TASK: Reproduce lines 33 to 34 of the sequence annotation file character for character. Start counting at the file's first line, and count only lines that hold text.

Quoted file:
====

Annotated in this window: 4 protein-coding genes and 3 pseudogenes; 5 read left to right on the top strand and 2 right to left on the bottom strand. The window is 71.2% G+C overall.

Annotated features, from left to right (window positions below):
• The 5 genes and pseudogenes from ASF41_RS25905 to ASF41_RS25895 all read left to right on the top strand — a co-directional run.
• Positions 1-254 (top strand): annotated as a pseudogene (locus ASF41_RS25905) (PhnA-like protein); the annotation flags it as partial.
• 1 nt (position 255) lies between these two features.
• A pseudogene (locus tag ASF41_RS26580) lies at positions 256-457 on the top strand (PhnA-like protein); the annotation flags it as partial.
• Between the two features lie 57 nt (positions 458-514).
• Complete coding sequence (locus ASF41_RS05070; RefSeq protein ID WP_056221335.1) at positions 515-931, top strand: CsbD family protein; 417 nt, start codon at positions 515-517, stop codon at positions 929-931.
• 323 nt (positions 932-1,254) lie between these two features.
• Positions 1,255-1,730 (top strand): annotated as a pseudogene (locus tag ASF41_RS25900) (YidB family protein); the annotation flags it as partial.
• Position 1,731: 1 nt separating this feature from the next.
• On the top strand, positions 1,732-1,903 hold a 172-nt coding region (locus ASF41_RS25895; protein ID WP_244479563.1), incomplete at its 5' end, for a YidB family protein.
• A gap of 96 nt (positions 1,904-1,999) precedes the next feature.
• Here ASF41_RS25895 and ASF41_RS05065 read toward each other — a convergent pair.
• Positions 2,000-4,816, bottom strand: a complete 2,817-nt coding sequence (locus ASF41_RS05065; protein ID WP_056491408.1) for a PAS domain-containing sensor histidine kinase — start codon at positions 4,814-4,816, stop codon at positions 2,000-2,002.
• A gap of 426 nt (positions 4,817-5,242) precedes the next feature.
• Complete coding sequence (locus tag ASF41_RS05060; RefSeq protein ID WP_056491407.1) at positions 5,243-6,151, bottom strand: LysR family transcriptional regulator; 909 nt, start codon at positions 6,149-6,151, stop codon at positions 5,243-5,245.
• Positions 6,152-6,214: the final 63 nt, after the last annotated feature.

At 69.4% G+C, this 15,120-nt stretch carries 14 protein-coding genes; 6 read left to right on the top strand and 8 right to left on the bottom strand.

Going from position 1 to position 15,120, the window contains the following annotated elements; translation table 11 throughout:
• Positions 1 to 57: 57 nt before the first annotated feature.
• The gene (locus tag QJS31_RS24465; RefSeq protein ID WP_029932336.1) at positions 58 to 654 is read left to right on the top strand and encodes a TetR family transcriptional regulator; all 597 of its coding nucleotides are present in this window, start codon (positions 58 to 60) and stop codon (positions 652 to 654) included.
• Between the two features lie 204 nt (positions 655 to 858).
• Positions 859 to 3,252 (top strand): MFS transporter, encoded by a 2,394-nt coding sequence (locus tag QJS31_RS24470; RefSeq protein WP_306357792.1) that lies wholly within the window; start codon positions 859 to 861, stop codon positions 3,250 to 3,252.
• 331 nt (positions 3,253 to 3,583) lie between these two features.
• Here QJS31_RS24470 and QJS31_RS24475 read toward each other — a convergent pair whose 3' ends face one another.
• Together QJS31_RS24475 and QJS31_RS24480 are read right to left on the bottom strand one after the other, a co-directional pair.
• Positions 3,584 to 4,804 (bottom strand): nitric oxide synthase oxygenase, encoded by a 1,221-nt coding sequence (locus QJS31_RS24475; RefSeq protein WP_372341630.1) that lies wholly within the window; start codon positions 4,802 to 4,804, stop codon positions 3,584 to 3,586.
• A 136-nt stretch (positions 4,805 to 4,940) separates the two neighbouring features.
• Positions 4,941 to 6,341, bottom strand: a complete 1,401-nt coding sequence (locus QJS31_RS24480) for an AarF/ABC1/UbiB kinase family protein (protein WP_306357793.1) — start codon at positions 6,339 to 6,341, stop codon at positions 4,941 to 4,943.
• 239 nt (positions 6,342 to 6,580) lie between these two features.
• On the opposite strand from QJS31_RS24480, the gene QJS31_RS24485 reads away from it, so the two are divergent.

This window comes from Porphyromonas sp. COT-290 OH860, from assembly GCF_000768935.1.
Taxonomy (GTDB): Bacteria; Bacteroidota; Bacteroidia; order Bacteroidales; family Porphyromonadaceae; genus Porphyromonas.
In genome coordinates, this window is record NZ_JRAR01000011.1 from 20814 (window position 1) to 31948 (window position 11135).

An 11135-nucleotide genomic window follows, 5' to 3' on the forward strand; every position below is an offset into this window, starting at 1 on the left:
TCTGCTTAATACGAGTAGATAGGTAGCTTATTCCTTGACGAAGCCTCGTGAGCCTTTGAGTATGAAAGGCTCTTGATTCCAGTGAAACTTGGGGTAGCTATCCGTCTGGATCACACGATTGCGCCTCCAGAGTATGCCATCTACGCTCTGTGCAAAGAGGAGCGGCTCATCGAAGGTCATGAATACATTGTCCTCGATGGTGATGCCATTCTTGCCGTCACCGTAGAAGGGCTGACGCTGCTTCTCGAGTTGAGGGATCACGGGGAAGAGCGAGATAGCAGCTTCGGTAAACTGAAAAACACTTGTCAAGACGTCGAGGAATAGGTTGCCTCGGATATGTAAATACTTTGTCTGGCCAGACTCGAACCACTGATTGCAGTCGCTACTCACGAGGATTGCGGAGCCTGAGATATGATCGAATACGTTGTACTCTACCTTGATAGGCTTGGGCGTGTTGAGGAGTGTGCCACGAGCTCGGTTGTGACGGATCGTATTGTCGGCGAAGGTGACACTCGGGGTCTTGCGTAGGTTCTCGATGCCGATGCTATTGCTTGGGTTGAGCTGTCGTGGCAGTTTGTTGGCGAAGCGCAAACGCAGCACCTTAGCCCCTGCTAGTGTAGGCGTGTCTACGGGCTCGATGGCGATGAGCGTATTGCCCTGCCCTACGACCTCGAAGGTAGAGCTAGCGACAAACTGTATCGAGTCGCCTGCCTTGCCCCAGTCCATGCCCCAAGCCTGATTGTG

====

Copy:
This window comes from Porphyromonas sp. COT-290 OH860, from assembly GCF_000768935.1.
Taxonomy (GTDB): Bacteria; Bacteroidota; Bacteroidia; order Bacteroidales; family Porphyromonadaceae; genus Porphyromonas.